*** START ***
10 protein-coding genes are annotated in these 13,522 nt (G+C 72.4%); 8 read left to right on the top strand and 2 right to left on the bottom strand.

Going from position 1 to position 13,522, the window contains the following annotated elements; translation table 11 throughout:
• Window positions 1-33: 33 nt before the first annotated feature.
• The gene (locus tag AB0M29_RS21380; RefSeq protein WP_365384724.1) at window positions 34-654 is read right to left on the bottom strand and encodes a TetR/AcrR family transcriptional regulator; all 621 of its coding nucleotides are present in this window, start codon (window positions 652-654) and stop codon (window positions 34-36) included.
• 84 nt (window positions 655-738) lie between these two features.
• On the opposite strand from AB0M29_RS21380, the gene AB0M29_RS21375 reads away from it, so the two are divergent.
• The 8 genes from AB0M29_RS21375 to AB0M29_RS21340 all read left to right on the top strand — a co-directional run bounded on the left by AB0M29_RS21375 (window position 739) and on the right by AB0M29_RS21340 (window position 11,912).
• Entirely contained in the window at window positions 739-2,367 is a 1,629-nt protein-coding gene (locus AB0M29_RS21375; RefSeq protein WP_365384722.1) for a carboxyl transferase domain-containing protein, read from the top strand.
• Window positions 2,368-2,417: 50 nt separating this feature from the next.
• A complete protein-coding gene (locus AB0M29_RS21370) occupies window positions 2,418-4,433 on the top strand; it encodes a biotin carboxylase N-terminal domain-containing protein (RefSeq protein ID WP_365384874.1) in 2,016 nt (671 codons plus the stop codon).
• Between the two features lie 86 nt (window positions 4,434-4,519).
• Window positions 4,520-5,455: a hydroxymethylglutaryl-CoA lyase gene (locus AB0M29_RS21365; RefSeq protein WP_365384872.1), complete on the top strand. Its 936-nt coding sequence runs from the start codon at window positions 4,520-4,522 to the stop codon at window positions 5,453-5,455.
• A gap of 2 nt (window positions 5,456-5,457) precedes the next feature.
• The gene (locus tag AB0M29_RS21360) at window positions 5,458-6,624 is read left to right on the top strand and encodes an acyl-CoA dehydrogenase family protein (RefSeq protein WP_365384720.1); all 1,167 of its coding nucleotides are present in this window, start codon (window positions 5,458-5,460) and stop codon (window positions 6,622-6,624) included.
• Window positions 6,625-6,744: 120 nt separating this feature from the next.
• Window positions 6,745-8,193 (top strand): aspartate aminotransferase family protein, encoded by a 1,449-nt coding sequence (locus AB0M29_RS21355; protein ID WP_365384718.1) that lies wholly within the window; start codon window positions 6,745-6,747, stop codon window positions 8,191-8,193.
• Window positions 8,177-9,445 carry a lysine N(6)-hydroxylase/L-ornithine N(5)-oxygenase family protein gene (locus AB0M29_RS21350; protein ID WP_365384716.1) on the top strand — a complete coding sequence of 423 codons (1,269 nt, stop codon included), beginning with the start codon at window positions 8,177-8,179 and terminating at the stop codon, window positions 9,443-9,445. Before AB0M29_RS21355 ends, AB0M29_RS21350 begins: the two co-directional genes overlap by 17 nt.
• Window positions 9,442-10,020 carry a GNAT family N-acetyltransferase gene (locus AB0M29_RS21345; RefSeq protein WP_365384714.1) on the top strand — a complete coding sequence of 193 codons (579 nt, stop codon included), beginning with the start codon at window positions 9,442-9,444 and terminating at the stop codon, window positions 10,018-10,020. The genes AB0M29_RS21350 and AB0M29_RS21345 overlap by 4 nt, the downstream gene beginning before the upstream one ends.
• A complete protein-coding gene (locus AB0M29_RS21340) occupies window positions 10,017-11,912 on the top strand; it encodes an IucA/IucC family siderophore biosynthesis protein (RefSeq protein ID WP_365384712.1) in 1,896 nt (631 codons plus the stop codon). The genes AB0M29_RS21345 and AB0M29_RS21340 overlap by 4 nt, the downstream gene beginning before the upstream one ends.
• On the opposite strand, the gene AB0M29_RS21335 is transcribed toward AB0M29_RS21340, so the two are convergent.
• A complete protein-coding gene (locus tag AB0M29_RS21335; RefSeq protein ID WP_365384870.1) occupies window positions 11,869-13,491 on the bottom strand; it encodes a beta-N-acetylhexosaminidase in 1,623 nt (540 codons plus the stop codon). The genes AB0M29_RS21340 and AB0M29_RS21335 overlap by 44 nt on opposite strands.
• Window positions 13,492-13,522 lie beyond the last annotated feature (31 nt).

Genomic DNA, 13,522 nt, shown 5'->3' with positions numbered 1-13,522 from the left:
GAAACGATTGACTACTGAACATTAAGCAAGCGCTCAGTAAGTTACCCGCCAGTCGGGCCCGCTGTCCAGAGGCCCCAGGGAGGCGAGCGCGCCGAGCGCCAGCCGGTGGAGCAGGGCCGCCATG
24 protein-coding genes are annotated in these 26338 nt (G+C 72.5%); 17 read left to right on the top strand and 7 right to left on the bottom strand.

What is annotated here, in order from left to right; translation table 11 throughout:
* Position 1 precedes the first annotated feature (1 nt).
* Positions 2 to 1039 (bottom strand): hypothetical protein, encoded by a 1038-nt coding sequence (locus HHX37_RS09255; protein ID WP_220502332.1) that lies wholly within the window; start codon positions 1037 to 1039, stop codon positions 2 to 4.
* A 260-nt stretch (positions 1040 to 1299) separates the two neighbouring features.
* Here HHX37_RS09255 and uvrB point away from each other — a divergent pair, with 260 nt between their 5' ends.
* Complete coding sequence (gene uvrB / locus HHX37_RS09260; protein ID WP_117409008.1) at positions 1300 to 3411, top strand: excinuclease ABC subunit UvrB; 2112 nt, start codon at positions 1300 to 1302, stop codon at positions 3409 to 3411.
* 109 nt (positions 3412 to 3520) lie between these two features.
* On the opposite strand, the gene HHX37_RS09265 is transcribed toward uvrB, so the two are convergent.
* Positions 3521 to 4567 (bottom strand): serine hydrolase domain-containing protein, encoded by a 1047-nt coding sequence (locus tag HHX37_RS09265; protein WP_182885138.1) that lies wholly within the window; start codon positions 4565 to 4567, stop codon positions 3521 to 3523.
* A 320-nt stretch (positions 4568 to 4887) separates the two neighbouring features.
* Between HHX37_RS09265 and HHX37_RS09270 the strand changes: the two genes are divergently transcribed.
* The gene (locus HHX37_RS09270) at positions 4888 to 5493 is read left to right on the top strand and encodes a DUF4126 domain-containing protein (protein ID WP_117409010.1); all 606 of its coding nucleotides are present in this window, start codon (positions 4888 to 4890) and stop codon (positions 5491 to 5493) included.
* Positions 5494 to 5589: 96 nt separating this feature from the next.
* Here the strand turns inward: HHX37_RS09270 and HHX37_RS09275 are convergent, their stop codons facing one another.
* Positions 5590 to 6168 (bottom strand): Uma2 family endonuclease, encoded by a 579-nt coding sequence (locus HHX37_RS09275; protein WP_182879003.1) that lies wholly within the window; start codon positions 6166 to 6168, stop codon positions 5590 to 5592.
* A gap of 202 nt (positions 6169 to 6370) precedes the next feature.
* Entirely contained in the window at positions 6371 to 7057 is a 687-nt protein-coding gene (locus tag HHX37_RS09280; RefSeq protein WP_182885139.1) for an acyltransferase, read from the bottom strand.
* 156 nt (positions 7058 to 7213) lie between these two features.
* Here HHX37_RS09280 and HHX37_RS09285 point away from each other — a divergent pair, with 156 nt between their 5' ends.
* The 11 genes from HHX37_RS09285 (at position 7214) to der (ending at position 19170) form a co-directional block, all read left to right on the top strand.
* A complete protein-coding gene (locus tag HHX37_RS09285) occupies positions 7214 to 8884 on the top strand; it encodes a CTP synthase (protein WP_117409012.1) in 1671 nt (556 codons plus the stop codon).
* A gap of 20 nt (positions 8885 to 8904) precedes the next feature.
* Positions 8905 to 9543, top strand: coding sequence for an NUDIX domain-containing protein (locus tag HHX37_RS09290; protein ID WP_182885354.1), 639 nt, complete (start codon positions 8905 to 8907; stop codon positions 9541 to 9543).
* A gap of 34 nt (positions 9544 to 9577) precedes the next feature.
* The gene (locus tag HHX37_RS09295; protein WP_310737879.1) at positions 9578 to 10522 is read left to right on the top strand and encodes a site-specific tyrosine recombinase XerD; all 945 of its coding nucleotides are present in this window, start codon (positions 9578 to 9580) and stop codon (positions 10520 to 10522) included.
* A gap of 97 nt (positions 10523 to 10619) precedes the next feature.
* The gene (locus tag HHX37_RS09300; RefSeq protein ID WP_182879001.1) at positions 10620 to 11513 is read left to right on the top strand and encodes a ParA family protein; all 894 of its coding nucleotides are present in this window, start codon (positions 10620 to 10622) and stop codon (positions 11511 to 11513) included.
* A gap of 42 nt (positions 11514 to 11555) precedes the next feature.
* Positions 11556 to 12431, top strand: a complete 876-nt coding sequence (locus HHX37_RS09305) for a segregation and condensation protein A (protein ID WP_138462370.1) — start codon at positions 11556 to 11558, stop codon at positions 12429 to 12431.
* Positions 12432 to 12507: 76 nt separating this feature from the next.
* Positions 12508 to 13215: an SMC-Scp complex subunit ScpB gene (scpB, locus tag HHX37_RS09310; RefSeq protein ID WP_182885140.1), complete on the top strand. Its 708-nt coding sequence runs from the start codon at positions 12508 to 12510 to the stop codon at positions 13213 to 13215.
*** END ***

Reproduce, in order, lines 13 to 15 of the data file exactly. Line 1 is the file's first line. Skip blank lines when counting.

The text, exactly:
• A gap of 2 nt (window positions 5,456-5,457) precedes the next feature.
• The gene (locus tag AB0M29_RS21360) at window positions 5,458-6,624 is read left to right on the top strand and encodes an acyl-CoA dehydrogenase family protein (RefSeq protein WP_365384720.1); all 1,167 of its coding nucleotides are present in this window, start codon (window positions 5,458-5,460) and stop codon (window positions 6,622-6,624) included.
• Window positions 6,625-6,744: 120 nt separating this feature from the next.